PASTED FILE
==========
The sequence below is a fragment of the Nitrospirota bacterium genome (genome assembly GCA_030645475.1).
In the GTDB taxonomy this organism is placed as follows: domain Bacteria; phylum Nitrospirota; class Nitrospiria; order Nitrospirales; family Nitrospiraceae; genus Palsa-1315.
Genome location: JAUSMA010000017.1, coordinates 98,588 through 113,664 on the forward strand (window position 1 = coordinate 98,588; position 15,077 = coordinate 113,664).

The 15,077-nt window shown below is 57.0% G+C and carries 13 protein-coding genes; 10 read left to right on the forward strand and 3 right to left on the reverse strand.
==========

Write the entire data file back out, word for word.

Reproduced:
The sequence below is a fragment of the Nitrospirota bacterium genome (genome assembly GCA_030645475.1).
In the GTDB taxonomy this organism is placed as follows: domain Bacteria; phylum Nitrospirota; class Nitrospiria; order Nitrospirales; family Nitrospiraceae; genus Palsa-1315.
Genome location: JAUSMA010000017.1, coordinates 98,588 through 113,664 on the forward strand (window position 1 = coordinate 98,588; position 15,077 = coordinate 113,664).

The 15,077-nt window shown below is 57.0% G+C and carries 13 protein-coding genes; 10 read left to right on the forward strand and 3 right to left on the reverse strand.